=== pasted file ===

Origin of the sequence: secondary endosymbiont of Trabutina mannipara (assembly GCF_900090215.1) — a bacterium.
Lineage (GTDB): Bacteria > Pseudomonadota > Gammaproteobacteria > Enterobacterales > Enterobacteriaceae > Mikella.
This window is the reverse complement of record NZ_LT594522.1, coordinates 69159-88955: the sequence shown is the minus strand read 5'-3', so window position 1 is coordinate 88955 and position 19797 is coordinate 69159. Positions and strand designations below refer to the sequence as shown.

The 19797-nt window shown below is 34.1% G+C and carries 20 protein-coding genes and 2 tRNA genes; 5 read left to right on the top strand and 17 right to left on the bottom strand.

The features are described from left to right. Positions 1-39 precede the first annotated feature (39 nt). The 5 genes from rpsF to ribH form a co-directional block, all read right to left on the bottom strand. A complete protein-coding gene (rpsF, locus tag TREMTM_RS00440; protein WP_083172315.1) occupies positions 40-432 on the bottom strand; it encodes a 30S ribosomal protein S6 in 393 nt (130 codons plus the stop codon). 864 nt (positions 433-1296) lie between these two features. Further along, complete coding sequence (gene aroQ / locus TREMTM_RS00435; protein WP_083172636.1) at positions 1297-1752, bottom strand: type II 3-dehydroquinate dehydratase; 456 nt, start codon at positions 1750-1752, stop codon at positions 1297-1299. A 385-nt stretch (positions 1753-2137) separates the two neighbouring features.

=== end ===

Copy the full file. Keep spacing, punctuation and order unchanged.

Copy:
Origin of the sequence: secondary endosymbiont of Trabutina mannipara (assembly GCF_900090215.1) — a bacterium.
Lineage (GTDB): Bacteria > Pseudomonadota > Gammaproteobacteria > Enterobacterales > Enterobacteriaceae > Mikella.
This window is the reverse complement of record NZ_LT594522.1, coordinates 69159-88955: the sequence shown is the minus strand read 5'-3', so window position 1 is coordinate 88955 and position 19797 is coordinate 69159. Positions and strand designations below refer to the sequence as shown.

The 19797-nt window shown below is 34.1% G+C and carries 20 protein-coding genes and 2 tRNA genes; 5 read left to right on the top strand and 17 right to left on the bottom strand.

The features are described from left to right. Positions 1-39 precede the first annotated feature (39 nt). The 5 genes from rpsF to ribH form a co-directional block, all read right to left on the bottom strand. A complete protein-coding gene (rpsF, locus tag TREMTM_RS00440; protein WP_083172315.1) occupies positions 40-432 on the bottom strand; it encodes a 30S ribosomal protein S6 in 393 nt (130 codons plus the stop codon). 864 nt (positions 433-1296) lie between these two features. Further along, complete coding sequence (gene aroQ / locus TREMTM_RS00435; protein WP_083172636.1) at positions 1297-1752, bottom strand: type II 3-dehydroquinate dehydratase; 456 nt, start codon at positions 1750-1752, stop codon at positions 1297-1299. A 385-nt stretch (positions 1753-2137) separates the two neighbouring features.